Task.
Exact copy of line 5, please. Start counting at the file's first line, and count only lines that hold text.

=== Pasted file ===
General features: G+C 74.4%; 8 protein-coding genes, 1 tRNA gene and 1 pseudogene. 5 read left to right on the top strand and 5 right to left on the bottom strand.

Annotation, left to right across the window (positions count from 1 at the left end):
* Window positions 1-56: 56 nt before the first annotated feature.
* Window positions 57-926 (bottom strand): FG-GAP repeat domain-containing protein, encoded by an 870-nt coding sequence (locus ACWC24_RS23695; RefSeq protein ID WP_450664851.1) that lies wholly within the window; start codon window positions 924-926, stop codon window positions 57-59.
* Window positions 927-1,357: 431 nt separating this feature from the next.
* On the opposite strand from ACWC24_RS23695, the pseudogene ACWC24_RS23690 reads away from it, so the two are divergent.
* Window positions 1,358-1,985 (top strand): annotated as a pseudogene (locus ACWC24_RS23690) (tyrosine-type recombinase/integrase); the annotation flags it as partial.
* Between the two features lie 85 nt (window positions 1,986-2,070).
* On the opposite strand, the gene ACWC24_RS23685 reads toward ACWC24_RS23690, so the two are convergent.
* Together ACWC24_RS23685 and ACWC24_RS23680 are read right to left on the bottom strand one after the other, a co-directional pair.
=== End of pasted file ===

* Window positions 927-1,357: 431 nt separating this feature from the next.